Print Friendly, PDF & Email

Despite the guarantees in the Constitution, free speech, dissent and even legitimate criticism is looked at as an exercise in bad faith, and projected as an attack on democratically elected authority. Critically analyse the statement in the light of recently passed ordinance in the state of Kerala.

Topic : Parliament and State legislatures—structure, functioning, conduct of business, powers & privileges and issues arising out of these.

1. Despite the guarantees in the Constitution, free speech, dissent and even legitimate criticism is looked at as an exercise in bad faith, and projected as an attack on democratically elected authority. Critically analyse the statement in the light of recently passed ordinance in the state of Kerala. (250 words)

Reference: The Hindu 

Why the question:

Kerala Governor recently signed an ordinance amending the law to give the police more powers to prosecute persons who exploit various communication platforms to slander fellow citizens. Thus the question.

Key Demand of the question:

One is expected to critically examine the statement in question with the recent example of the Kerala ordinance related to free speech and dissent.

Directive:

Critically analyze – When asked to analyse, you have to examine methodically the structure or nature of the topic by separating it into component parts and present them as a whole in a summary. When ‘critically’ is suffixed or prefixed to a directive, one needs to look at the good and bad of the topic and give a fair judgment.

Structure of the answer:

Introduction:

Present briefly the background of the question; the ordinance has introduced a new provision, Section 118-A, to the Kerala Police Act, 2011. The amendment proposes three years of imprisonment and a fine of up to ₹10,000 for those convicted of producing, publishing or disseminating derogatory content through any means of communication to intimidate, insult or defame any person.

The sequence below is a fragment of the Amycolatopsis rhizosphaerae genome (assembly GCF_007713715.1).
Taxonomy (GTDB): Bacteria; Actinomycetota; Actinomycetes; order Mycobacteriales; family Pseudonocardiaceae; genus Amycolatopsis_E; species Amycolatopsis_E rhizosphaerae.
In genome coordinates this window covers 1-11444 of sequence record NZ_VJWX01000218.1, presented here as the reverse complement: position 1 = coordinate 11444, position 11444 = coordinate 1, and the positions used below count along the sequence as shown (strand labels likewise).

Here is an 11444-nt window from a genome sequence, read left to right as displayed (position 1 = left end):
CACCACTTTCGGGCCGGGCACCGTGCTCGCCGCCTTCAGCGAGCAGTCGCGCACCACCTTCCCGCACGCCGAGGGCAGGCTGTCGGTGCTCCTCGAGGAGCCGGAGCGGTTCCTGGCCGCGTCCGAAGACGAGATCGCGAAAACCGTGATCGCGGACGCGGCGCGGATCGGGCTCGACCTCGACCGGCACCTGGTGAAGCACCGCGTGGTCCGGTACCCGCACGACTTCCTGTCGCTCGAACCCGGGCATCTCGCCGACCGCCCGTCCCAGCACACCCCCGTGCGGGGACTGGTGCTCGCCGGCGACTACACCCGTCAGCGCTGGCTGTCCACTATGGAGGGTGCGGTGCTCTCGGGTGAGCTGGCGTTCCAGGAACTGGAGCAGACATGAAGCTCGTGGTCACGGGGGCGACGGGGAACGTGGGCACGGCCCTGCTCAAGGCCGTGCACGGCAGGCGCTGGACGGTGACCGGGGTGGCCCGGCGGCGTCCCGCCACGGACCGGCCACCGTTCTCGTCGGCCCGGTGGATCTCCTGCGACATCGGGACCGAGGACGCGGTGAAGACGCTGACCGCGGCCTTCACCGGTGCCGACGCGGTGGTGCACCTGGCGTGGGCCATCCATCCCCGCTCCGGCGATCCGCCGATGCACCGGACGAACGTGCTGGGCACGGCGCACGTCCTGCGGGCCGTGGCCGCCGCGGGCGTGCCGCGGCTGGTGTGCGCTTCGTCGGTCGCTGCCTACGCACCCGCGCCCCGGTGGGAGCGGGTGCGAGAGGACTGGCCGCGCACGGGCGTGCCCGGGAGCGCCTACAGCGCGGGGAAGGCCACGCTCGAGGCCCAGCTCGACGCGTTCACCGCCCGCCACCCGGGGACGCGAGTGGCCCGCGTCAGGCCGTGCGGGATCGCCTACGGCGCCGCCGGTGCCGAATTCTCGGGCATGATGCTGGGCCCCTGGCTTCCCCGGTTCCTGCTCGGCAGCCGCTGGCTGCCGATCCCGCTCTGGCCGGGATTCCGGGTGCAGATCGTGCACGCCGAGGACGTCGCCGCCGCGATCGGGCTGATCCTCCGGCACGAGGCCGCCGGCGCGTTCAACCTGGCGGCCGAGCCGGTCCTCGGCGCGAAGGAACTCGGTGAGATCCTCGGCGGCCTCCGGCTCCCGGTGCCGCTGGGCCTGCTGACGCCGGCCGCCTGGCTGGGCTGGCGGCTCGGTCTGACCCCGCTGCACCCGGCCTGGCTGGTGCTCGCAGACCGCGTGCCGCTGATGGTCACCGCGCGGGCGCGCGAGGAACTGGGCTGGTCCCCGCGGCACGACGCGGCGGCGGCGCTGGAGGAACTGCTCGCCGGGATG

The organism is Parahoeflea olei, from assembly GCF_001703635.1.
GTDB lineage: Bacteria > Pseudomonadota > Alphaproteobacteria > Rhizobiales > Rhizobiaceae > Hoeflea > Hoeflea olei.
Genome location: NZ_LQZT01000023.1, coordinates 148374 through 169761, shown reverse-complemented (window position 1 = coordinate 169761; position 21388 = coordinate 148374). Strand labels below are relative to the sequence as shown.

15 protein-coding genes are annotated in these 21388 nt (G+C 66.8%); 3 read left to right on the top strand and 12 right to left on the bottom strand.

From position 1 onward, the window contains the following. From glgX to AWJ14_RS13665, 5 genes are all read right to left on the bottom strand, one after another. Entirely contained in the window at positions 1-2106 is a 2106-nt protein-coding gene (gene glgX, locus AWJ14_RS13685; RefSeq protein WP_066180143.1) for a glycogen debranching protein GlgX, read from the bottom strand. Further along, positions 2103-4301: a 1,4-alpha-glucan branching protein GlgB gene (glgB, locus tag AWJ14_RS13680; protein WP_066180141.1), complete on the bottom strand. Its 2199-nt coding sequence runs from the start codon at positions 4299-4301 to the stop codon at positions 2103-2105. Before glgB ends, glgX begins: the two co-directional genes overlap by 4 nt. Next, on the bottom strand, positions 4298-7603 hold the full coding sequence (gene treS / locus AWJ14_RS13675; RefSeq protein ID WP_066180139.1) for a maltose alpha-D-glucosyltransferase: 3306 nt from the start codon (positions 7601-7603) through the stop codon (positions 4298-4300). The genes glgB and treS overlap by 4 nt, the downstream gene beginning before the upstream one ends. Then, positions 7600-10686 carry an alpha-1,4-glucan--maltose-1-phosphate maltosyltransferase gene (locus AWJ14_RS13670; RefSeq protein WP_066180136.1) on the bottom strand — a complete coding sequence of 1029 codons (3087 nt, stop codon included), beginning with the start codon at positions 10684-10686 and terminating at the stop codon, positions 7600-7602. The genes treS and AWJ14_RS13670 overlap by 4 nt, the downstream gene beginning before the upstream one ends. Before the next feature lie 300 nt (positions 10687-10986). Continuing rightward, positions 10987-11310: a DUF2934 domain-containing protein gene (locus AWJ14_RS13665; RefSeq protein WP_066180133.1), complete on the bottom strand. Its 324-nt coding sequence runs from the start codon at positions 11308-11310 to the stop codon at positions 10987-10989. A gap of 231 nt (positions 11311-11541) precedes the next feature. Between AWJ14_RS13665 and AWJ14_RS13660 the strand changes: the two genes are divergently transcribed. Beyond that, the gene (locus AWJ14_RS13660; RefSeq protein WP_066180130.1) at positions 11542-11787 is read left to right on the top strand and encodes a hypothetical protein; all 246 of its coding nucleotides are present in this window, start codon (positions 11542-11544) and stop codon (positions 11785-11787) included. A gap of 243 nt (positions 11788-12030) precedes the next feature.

Body:

Present the issue at hand; what are the concerns with the amendment through the ordinance; the drastic amendment to the Kerala Police Act, 2011, would give the local law enforcement more powers to curb defamation. The ordinance would allow whimsical interpretations by law enforcement agencies.

Opposition parties, journalists’ bodies and civil rights activists see it as a threat to the freedom of the press and free speech in the State. It is argued that the amendment would reverse the course on media freedom, muzzle free speech and jeopardize civil liberties.

Throw light on Section 66 A of the Information Technology Act, 2000.

Conclusion:

Conclude that despite the guarantees in the Constitution, free speech, dissent and even legitimate criticism is looked at as an exercise in bad faith, and projected as an attack on democratically elected authority. As a result, existing laws are being weaponised to arrest journalists and citizens for a tweet or a slogan or a Facebook post.

CategoriesINSIGHTS